What should a podiatrist know about autoclaves?
Autoclaves are machines that look a lot like pressure cookers. These highly modern pieces of medical equipment use elevated pressures and high temperatures well over 100 degrees Celsius to sterilize (i.e. remove all potentially infectious bacteria and spores) both wrapped and unwrapped instruments that are put inside the chamber of the podiatry autoclave.
There are quite big models out there on the market that are used by many larger medical facilities like hospitals, but fortunately, there are much more compact machines too that are perfect for smaller clinics. Just like Celitron’s medium steam sterilizer, which we will discuss in detail in the later part of this article.The reason podiatry clinics need to (and should) use autoclaves
In case you are a practicing podiatrist or chiropodist, then it is more than likely that you will be expected to use some form of sterilization method that follows your government’s guidelines.
For example, in the United Kingdom, the Society of Chiropodists & Podiatrists strongly recommends the use if autoclaves for the sterilization of podiatry instruments. Regardless, almost all main associations that have some connections with the private foot care market are in favor if using autoclaves, so even if you are just doing basic, non-invasive procedures, it is highly advisable that you use a steam sterilizer in your practice.
In our Podiatry autoclave buying guide we take a look at the most important points to assess.
- Sterilization method (Type B, S or N)
- Types of load
- Quantity or sets of instruments to be sterilized
- Record keeping facilities
- Brand or manufacturer
With all these elements it can be difficult to make a decision. The best option is too break it down into manageable sections. When all the criteria are taken into account then the right podiatry autoclave becomes clear.
Below I take a look at the sections in more detail. At the end I’ll provide a couple of useful examples of a description making process.
The way or method of sterilization among most bench top podiatry autoclaves is quite similar and can be broken down into three categories. ‘N’ Type or steam sterilization. ‘s’ type or single phase vacuum sterilization and ‘B’ type or triple phase sterilization. The type you require depends on the way in which you wish to process your instrument. This brings us onto. types of load.
Types of load
Un-wrapped instruments laying exposed on a tray are put directly into the sterilizer and the steam will circulate round the instruments to sterilize them.
TOP TIP – To put instruments in an autoclave in a pouch you require a S or B type autoclave with a vacuum cycle.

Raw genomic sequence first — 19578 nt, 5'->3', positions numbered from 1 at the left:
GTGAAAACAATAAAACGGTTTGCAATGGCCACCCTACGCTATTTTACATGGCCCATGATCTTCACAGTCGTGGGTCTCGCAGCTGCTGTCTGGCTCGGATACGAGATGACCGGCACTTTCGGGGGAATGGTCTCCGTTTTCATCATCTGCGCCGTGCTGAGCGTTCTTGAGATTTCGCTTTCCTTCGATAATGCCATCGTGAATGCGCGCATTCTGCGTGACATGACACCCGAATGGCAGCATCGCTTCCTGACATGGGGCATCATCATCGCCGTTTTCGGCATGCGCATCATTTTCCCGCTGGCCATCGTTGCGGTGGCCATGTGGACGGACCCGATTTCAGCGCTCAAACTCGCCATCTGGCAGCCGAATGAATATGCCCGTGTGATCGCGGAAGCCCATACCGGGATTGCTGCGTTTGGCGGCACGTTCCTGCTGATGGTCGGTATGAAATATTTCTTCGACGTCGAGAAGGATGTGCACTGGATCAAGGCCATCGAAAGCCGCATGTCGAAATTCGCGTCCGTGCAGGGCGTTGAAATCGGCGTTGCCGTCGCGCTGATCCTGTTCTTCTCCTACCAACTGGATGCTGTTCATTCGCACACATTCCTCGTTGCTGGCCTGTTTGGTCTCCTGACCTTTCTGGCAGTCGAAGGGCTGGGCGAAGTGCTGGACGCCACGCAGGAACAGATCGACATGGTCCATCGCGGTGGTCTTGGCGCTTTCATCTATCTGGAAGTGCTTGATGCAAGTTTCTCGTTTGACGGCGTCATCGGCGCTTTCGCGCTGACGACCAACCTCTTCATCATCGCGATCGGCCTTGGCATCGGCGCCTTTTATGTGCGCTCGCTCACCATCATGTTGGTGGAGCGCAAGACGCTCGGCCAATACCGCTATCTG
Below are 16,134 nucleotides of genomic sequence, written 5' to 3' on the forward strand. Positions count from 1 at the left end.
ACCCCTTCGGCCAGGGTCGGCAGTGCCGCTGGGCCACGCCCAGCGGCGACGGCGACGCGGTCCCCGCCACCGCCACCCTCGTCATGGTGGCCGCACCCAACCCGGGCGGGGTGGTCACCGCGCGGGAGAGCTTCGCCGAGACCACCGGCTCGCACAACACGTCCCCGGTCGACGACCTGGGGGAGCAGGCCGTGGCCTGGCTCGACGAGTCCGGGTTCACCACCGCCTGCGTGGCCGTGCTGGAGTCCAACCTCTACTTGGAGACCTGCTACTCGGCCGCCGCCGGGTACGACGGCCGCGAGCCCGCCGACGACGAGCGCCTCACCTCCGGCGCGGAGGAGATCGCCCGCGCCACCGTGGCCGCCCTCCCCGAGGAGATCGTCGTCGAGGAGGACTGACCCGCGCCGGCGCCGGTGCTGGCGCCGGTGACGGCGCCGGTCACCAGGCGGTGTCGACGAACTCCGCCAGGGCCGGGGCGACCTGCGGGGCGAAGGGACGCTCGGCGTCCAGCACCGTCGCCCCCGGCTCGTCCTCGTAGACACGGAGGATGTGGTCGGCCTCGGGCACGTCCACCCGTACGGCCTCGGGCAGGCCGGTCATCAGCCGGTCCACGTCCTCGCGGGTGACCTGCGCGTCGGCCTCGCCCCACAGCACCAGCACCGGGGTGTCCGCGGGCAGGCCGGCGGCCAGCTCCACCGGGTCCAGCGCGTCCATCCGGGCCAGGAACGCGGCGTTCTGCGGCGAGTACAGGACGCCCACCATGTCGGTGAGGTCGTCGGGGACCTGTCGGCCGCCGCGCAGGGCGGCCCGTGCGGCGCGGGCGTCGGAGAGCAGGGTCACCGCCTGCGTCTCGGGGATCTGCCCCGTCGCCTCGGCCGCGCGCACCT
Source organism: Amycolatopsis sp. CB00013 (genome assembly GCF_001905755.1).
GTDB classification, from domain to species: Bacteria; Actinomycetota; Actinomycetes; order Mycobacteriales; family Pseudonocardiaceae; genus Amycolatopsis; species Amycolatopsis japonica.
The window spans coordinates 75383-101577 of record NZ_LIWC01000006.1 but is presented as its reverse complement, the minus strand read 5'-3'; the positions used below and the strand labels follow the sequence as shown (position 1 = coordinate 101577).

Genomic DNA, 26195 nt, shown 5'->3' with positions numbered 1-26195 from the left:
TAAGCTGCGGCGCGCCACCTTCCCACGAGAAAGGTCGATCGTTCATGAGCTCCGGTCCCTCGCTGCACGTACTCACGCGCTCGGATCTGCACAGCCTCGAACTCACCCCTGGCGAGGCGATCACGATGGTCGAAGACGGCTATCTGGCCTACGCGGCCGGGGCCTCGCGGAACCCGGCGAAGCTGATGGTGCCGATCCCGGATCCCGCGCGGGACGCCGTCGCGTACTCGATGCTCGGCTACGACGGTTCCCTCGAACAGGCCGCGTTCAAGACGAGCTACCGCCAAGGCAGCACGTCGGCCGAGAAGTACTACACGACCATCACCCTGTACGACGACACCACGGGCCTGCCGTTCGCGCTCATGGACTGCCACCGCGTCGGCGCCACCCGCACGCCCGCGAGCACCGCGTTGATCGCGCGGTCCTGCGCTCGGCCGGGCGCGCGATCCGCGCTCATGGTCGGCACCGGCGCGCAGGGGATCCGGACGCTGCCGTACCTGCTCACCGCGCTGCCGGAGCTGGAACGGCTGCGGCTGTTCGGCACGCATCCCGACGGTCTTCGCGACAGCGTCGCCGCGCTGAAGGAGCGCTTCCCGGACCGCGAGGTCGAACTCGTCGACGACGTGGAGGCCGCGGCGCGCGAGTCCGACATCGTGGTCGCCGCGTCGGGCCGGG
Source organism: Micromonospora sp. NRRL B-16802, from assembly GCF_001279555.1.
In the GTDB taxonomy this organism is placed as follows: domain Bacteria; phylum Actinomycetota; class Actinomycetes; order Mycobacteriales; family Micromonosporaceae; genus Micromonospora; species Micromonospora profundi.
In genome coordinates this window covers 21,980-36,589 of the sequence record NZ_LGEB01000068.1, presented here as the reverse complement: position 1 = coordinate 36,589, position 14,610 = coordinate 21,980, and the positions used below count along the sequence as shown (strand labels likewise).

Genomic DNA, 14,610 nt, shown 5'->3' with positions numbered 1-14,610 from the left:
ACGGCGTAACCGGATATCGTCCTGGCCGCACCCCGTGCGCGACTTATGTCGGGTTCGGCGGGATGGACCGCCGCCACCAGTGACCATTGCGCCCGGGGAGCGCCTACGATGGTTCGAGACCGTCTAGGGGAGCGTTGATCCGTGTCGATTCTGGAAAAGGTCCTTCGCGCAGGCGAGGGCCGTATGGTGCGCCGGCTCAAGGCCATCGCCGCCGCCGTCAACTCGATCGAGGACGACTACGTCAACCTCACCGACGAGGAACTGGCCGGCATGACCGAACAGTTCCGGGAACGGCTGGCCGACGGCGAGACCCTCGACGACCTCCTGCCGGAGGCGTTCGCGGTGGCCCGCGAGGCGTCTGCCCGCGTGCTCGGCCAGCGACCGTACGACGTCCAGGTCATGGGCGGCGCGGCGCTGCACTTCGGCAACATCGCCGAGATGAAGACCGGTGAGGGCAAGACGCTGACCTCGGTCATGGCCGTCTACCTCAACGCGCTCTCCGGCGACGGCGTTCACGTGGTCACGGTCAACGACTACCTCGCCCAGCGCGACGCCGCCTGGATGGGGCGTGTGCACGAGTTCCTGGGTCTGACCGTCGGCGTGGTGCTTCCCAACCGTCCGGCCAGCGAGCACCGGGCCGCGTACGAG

Wrapped instruments that are put into pouches before the instruments are loaded into the autoclave.
The ability to select cycles, how the machine is fed with water as well as how data is stored or printed on the machine are all important considerations. A printer or data logger is a common feature and allows the user to store cycle date.
Quantity or sets of instruments to be sterilized
The overall size or an autoclave generally dictate the quantity of instruments that you can decontaminate in one cycle, although this is not always the case.
When assessing this people can have different opinions on what a set of instruments is, as this can vary between practitioners.
For the purposes of this guide we are classing “a set” as defined in the society of chiropody and podiatry decontamination illustration:
- 1 x Concave nail nipper 14cm approximately.
- 1 x Scissors 125cm
- 1 x Pair of forceps 125 cm
- 1 x Foot dresser 8 (20cm)
- 2 x Scalpel handle
It is worth mentioning that the standard definition for how instruments are loaded can vary. It is necessary for the instruments to be laid out in such a way as they are not touching and the steam can circulate correctly.
Listed below are some of the most common types of autoclave name and brand in the UK. We show how many instruments can be sterilized with each machine.
Record keeping facilities
How you store vital information about your autoclave cycle is usually recorded on either a connected or in-built printer or via a data-logger which can be downloaded onto a computer.How long does an autoclave last?
Depending on how well looked after it is, a podiatry autoclaves have been known last upwards of 10 years.
Buying a podiatry autoclave needn’t be a difficult decision. Hopefully with a little bit of research the machine you choose will serve your practice for many years.